3 Replies Latest reply on Dec 13, 2007 3:01 AM by Gerhard Balthasar

    Component abstraction*

    Rodrigo G. Hartmann Newbie

      Hi, everyone!

      I have an use case that can have specific behavior depending on the client where the application is deployed. To add such a caracteristic to the code, without having to change it based on each client, I've made pageflow definition and business process definition "scripts", therefore leaving the views involved in the use case much cleaner. To change use case behavior for a certain client, all I have to do is deploy a different process/pageflow definition for him, and the interface behaves according to his needs. Nice.

      But what I fail to accomplish now is the same level of abstraction for components. I would like to create, if possible of course, an interface as a component. And use this to control the tasks of my business process. Depending on the implementation of such interface that is deployed, actions would behave differently.

      I'm struggling to accomplish this using drools. My architecture is composed of a .EAR file containing ejb-common and web-common projects, for all common artifacts shared between clients. I would like to add new modules representing custom (or specific) interfaces for each client.

      So, I came here for suggestions. Do you guys know of any pitfalls of what I'm trying to achieve? (if that's possible at all...)

      Thanks in advance!
      Rodrigo

        • 1. Re: Component abstraction*
          Jacob Orshalick Apprentice

           

          I would like to create, if possible of course, an interface as a component. And use this to control the tasks of my business process. Depending on the implementation of such interface that is deployed, actions would behave differently.


          It is not possible to directly define an interface as a Seam component, but it is possible to have your components implement a common interface and refer to that interface where your component is used. This is definitely recommended to allow differing implementations to be swapped out as you describe.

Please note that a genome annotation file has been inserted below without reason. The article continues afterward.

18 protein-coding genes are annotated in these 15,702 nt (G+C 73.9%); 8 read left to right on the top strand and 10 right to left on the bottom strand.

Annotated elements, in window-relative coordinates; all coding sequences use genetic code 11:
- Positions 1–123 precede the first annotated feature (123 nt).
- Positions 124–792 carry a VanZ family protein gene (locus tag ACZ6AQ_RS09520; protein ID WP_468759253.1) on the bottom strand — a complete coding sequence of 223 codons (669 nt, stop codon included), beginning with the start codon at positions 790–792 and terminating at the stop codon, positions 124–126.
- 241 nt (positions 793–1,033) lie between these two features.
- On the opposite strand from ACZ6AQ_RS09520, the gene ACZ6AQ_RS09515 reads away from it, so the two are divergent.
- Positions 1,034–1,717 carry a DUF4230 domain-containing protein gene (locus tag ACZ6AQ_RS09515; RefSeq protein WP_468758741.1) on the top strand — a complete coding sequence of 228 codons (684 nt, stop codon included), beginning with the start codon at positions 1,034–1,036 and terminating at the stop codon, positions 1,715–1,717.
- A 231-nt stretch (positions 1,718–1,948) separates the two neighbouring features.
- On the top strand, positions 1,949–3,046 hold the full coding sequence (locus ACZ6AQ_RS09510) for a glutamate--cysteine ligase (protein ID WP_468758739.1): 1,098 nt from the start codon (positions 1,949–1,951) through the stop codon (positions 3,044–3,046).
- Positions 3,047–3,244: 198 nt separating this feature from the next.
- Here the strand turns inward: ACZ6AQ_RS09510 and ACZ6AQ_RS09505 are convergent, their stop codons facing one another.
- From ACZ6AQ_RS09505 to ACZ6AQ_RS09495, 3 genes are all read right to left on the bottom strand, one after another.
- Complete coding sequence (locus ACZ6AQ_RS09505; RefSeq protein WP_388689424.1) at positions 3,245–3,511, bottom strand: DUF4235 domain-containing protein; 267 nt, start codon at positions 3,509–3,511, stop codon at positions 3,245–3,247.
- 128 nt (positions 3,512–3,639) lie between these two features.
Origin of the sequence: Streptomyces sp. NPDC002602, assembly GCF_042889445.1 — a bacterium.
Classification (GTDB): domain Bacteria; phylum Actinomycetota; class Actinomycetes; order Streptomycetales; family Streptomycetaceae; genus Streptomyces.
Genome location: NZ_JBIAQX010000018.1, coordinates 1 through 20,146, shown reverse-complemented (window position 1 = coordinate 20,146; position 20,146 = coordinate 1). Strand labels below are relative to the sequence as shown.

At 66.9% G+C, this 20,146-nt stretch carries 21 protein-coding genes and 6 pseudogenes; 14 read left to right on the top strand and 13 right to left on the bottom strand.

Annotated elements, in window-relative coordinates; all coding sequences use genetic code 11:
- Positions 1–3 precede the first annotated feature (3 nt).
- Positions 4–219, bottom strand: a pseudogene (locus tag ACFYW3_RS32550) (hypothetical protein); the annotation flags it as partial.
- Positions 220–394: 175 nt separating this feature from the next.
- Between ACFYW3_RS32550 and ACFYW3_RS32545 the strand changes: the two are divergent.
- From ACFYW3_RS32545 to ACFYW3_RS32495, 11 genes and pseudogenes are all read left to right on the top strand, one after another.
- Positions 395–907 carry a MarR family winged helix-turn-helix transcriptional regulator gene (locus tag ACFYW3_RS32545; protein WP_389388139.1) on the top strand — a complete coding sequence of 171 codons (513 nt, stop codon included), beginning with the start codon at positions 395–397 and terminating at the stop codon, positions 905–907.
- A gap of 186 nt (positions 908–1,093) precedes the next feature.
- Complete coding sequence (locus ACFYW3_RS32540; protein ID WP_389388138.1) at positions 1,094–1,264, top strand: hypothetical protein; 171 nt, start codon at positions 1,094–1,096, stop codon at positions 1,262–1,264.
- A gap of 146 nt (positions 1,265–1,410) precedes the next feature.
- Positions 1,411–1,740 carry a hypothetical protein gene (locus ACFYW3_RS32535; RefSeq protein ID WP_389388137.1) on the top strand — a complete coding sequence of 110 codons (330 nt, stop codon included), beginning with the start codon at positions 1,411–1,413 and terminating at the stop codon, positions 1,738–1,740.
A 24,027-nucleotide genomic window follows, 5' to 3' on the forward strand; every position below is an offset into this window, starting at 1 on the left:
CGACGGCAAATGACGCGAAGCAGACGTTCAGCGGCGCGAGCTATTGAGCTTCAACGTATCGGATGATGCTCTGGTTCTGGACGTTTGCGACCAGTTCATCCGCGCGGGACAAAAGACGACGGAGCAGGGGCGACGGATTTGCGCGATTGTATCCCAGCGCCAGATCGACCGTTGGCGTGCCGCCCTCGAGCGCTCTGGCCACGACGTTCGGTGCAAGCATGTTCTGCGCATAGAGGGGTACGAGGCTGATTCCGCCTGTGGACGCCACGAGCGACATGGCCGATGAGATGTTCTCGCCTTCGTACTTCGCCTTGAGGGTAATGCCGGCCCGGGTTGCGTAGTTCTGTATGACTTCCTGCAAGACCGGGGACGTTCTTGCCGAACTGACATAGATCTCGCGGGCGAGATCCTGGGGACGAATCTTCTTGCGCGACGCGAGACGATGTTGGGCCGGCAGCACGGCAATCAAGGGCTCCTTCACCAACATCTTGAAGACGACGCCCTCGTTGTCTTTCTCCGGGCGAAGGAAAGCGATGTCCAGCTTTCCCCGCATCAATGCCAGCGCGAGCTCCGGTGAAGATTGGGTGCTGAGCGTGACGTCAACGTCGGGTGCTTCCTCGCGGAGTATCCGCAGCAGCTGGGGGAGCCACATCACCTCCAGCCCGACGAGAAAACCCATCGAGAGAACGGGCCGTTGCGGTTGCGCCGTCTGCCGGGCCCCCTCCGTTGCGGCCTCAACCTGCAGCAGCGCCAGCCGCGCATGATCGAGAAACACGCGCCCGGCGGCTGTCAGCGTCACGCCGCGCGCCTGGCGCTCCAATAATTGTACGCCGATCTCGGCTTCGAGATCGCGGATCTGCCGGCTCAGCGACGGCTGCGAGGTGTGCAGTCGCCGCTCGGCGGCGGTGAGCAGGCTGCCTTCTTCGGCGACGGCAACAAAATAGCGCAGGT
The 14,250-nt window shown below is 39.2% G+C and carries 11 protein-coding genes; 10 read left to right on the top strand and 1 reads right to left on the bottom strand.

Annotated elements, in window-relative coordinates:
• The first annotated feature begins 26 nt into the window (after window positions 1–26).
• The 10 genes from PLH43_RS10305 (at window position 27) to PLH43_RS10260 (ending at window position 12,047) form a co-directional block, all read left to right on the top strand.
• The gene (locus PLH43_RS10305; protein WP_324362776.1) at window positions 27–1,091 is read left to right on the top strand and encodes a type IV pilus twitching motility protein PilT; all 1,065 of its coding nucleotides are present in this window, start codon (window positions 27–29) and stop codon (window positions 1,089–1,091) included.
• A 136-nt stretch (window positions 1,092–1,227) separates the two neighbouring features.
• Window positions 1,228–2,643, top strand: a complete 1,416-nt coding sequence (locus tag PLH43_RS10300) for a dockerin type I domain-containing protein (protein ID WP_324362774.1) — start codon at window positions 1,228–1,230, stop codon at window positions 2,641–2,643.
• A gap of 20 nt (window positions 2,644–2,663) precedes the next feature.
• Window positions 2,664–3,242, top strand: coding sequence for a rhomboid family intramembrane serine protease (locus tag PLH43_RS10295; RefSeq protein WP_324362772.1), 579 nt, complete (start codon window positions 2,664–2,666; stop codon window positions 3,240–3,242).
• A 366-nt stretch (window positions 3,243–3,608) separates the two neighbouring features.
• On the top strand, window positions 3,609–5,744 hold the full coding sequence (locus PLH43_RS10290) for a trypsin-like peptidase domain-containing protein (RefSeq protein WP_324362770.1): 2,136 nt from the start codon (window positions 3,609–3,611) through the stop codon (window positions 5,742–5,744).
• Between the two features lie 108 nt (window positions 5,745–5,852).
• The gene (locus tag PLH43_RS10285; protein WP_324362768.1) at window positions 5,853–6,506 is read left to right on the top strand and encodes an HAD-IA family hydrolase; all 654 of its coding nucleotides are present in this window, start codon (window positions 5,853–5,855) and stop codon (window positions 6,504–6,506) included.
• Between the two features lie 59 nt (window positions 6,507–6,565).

Thus, if you have a component:

          ...
          @Name("hookComponent")
          public class HookComponentImpl implements HookComponent {
          ...


          You tie your use of the component to the interface just like you would when injecting an SFSB:

          ...
          @Name("commonComponent")
          public class CommonComponent {
          ...
          @In HookComponent hookComponent;
          ...


          Here Seam will inject an instance of HookComponentImpl as it is the component registered in the context but this could easily be swapped out through a number of approaches (deploying a specific application instance as you describe, install precedence, configuration through components.xml, etc). Hope that helps.

          • 2. Re: Component abstraction*
            Rodrigo G. Hartmann Newbie

            First off, thanks for your reply ;)

            I already knew of such capability - I'm having more trouble with the "implementation swapping" part. Your suggestions are a good set of ideas to start exploring from.. thanks man!

            Rodrigo

            • 3. Re: Component abstraction*
              Gerhard Balthasar Newbie

              Just give your normal classes a lower precedence than the special classes. When two components have same name, higher wins. Look at the docs for more details.

              Greetz GHad